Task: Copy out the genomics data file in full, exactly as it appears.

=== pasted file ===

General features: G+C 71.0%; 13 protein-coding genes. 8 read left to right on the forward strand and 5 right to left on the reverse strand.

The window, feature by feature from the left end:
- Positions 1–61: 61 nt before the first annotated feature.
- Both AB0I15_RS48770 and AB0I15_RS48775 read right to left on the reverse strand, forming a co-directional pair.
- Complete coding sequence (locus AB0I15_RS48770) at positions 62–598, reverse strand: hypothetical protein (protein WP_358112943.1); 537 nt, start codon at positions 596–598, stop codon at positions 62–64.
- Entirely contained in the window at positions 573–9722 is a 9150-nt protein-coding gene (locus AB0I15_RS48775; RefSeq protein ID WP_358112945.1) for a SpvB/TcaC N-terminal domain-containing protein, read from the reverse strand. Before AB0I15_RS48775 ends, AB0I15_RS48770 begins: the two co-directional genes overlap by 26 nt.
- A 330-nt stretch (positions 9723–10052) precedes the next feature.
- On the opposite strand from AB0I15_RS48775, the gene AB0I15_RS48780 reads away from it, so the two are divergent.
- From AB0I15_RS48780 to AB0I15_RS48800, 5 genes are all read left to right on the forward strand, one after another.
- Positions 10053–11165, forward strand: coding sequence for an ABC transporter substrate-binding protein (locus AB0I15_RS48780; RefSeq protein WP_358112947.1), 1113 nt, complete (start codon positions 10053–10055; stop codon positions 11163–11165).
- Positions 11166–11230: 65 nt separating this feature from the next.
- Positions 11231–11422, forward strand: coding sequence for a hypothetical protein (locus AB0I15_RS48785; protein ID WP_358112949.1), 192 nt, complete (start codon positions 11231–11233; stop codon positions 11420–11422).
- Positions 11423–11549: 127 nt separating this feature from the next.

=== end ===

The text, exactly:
General features: G+C 71.0%; 13 protein-coding genes. 8 read left to right on the forward strand and 5 right to left on the reverse strand.

The window, feature by feature from the left end:
- Positions 1–61: 61 nt before the first annotated feature.
- Both AB0I15_RS48770 and AB0I15_RS48775 read right to left on the reverse strand, forming a co-directional pair.
- Complete coding sequence (locus AB0I15_RS48770) at positions 62–598, reverse strand: hypothetical protein (protein WP_358112943.1); 537 nt, start codon at positions 596–598, stop codon at positions 62–64.
- Entirely contained in the window at positions 573–9722 is a 9150-nt protein-coding gene (locus AB0I15_RS48775; RefSeq protein ID WP_358112945.1) for a SpvB/TcaC N-terminal domain-containing protein, read from the reverse strand. Before AB0I15_RS48775 ends, AB0I15_RS48770 begins: the two co-directional genes overlap by 26 nt.
- A 330-nt stretch (positions 9723–10052) precedes the next feature.
- On the opposite strand from AB0I15_RS48775, the gene AB0I15_RS48780 reads away from it, so the two are divergent.
- From AB0I15_RS48780 to AB0I15_RS48800, 5 genes are all read left to right on the forward strand, one after another.
- Positions 10053–11165, forward strand: coding sequence for an ABC transporter substrate-binding protein (locus AB0I15_RS48780; RefSeq protein WP_358112947.1), 1113 nt, complete (start codon positions 10053–10055; stop codon positions 11163–11165).
- Positions 11166–11230: 65 nt separating this feature from the next.
- Positions 11231–11422, forward strand: coding sequence for a hypothetical protein (locus AB0I15_RS48785; protein ID WP_358112949.1), 192 nt, complete (start codon positions 11231–11233; stop codon positions 11420–11422).
- Positions 11423–11549: 127 nt separating this feature from the next.